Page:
The deep state is the right’s new bogeyman.

I’d wager that until fairly recently, few people had ever heard the phrase. I’d also bet that roughly 99 percent of those who fling the term around have no idea that it’s borrowed from Turkish politics.

The idea of a deep state, or “state within a state,” is that there are undemocratic forces within the permanent bureaucracy, the military and the intelligence services who pursue their own interests rather than those of the people or the agenda that voters desire.

Depending on the country in question, deep states are not only real, they are sometimes as devious as people fear.

In the democratic West, the civil service and other bureaucratic institutions often accumulate enough power and arrogance that they see themselves as immune to the desires of voters or politicians. Prior to a few years ago, some people would call this sort of thing the “deep state,” and depending on the context, that was fine.

Impeachment, we’re told almost every day, is a “deep state coup.” When the Turkish military launched a “deep state coup,” it launched an actual, you know, “coup” — which the dictionary still defines as an extralegal violent overthrow of a government.

The sort of coup that some on the right are talking about isn’t a coup. In fairness, impeachment arouses partisan excess, and it’s no surprise when partisan rhetoric gets heated. Democrats called the effort to impeach Bill Clinton a coup. And they were wrong, too.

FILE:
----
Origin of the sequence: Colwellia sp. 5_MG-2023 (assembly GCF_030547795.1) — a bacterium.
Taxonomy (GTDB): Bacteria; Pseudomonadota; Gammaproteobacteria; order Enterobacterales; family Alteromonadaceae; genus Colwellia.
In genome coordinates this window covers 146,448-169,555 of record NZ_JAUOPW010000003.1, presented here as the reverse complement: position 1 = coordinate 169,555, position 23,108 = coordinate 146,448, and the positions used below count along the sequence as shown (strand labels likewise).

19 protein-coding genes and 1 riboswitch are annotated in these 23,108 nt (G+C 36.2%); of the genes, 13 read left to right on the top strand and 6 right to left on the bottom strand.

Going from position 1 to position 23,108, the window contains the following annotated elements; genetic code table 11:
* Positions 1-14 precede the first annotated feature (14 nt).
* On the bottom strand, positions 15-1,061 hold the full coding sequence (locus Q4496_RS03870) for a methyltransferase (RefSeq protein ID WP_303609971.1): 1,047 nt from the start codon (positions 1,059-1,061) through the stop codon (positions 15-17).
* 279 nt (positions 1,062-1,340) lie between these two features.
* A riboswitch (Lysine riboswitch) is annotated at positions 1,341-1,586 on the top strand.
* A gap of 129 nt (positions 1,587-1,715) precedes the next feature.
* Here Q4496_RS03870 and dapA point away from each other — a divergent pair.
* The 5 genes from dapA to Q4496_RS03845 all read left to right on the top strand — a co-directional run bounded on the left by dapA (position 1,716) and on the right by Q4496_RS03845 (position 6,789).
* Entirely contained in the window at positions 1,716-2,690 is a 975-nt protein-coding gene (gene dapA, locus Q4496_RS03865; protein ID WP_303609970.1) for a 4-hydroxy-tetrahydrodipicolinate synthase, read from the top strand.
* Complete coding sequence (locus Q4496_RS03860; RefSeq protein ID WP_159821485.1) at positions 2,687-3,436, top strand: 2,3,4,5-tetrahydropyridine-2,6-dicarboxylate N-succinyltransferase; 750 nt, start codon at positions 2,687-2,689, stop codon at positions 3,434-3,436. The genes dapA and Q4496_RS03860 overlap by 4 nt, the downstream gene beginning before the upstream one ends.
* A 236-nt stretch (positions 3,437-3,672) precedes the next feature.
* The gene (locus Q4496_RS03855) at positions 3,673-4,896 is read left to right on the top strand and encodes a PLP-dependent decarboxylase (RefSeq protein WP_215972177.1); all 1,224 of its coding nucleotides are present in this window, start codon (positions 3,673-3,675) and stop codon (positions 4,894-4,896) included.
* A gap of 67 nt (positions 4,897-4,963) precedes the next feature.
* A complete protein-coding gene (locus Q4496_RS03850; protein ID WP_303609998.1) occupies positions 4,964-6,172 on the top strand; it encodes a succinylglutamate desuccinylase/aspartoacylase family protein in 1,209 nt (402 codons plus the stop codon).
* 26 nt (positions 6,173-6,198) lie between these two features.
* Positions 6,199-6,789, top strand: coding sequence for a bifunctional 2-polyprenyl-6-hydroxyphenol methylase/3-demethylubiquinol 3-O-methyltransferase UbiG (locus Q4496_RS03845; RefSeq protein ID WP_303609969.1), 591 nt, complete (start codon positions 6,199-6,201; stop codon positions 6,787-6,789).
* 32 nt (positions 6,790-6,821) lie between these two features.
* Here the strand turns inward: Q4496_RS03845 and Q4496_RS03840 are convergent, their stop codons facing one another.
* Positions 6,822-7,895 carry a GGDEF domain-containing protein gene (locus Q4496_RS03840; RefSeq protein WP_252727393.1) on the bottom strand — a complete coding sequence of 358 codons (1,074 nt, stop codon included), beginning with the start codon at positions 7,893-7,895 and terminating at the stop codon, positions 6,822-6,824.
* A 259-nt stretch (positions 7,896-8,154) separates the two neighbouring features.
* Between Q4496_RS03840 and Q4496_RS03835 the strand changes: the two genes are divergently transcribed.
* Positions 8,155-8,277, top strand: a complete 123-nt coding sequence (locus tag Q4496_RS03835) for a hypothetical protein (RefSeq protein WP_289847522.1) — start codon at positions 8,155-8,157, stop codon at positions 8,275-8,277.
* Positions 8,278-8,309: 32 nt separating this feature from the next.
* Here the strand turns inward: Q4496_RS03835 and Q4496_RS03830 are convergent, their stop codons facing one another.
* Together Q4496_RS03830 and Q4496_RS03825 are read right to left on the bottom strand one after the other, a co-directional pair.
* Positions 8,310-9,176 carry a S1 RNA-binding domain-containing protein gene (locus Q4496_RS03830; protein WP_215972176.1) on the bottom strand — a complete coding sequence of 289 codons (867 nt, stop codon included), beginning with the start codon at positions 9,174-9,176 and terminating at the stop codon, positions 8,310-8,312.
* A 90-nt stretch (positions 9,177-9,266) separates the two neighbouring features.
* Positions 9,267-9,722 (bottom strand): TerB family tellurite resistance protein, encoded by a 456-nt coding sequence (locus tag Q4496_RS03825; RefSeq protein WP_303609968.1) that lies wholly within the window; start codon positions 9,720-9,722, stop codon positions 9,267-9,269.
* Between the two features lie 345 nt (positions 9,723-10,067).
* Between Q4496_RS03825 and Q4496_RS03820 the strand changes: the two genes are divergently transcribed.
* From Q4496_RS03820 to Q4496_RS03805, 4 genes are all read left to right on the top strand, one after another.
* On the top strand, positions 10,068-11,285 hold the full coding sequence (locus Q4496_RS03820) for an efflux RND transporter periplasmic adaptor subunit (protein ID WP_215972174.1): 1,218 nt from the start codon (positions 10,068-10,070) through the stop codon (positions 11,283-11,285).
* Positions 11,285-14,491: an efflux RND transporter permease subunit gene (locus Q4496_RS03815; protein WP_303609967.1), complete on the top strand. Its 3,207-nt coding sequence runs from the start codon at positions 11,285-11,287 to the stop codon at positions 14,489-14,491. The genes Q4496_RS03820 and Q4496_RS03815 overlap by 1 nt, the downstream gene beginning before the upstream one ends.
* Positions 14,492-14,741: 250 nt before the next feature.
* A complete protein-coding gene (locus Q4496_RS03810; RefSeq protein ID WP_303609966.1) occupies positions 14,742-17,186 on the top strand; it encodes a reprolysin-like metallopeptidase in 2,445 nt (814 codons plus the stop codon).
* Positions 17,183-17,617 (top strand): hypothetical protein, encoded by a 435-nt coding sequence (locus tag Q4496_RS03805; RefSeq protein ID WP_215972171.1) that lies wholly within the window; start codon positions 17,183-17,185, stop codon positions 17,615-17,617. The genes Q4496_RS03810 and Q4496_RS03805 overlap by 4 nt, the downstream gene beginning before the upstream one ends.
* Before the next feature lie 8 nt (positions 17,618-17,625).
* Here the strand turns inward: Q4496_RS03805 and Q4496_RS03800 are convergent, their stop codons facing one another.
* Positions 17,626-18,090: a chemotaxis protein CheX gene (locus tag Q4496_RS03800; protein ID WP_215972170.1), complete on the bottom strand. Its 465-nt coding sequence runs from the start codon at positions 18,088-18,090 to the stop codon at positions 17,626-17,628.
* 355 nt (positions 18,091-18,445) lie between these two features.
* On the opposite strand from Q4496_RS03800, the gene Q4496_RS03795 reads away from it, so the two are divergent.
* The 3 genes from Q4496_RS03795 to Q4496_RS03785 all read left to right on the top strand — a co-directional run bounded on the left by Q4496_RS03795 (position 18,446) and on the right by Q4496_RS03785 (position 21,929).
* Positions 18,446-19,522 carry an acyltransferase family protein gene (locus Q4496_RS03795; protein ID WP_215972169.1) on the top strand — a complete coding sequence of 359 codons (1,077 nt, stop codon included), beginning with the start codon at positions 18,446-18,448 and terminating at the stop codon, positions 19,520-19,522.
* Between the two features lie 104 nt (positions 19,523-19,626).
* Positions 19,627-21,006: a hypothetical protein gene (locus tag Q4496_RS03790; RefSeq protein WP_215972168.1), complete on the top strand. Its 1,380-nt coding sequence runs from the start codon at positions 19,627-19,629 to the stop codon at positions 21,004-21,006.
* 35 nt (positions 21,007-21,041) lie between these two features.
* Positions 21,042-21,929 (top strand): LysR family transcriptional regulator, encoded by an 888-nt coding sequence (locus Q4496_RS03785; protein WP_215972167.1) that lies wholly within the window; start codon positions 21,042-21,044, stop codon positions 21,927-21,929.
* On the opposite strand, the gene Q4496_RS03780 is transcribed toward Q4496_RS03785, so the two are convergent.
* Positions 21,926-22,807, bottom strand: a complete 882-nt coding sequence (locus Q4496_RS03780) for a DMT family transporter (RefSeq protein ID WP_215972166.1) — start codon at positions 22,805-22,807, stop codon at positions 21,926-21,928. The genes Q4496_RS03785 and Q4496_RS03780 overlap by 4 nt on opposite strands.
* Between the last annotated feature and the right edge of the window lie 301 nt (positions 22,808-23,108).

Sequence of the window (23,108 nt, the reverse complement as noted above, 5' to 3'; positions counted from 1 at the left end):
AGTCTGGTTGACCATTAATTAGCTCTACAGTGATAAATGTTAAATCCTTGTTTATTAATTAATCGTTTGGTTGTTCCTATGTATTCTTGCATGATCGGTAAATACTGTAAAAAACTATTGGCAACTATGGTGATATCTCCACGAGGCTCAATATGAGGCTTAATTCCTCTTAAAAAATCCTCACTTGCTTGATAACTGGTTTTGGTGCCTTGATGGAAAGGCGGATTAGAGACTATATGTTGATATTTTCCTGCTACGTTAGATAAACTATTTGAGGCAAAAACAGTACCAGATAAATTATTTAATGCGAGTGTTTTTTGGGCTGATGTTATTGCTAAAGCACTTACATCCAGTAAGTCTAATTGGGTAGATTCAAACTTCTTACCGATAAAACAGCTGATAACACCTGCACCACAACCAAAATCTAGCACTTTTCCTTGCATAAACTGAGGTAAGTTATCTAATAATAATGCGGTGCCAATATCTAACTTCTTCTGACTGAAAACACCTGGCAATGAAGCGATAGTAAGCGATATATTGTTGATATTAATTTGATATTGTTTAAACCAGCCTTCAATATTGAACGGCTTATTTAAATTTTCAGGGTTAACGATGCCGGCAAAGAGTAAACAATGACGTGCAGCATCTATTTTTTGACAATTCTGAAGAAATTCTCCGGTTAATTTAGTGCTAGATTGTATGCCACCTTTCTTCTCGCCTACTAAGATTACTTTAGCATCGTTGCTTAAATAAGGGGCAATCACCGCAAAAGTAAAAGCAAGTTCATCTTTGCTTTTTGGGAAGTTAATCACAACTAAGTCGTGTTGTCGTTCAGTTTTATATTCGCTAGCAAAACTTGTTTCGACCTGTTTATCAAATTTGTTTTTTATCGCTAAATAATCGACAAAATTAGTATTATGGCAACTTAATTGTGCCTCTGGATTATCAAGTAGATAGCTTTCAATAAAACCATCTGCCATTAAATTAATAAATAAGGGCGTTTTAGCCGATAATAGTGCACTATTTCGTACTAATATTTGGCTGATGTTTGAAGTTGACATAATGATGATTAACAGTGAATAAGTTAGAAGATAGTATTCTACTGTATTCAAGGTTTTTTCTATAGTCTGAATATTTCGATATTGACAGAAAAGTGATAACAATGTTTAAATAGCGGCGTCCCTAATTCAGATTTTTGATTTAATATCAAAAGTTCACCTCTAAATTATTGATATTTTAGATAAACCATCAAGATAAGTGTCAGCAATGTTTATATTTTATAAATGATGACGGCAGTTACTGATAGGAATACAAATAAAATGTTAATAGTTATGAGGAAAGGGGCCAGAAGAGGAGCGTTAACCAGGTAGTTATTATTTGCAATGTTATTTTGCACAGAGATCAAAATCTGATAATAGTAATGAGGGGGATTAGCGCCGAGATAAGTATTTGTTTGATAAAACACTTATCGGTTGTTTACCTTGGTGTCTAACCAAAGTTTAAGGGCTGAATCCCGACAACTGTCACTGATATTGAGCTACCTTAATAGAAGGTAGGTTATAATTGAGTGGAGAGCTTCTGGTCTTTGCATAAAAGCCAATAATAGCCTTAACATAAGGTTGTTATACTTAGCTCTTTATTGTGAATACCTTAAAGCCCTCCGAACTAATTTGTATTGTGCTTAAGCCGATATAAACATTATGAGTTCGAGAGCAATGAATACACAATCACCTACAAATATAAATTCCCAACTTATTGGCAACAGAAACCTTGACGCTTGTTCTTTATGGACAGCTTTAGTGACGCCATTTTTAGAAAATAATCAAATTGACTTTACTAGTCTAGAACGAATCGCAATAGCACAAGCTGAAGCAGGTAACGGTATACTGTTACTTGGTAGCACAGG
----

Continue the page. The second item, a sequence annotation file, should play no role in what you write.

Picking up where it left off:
The problem is that this deep state contagion has spread far outside of impeachment.

“Just this week, I stuck up for three great warriors against the Deep State,” Trump declared Nov. 26 night at a rally in Florida. The crowd loved it, of course. But think about what Trump is saying. The three warriors Trump was referring to were three men charged with committing war crimes. He pardoned all three. One hadn’t even received a trial yet. Many great warriors put their careers in peril to testify against the two other men.

Reasonable people can disagree on the specifics of the acts, but military law experts are uniformly aghast at Trump’s decision. According to Military.com, Trump’s move has “blown a hole in the military justice system and will make it harder to prosecute future war crimes, military law experts say.”

Whatever you think of that, the idea that the military justice system is part of the deep state because it sought to enforce prohibitions against war crimes is grotesque. Indeed, the impeachment witnesses defamed as deep state operatives by Trump and his defenders testified that the president was orchestrating an effort in Ukraine for his own self-interest.

Deep staters are now those who follow the rules in ways inconvenient to Trump’s personal desires or political ambitions. But Trump does seem to adhere to a view of the state most famously articulated by Louis XIV: L’état, c’est moi (I am the state). And any obstacle to his unfettered rule is now the deep state and by extension illegitimate.

© 2019 Tribune Content Agency LLC

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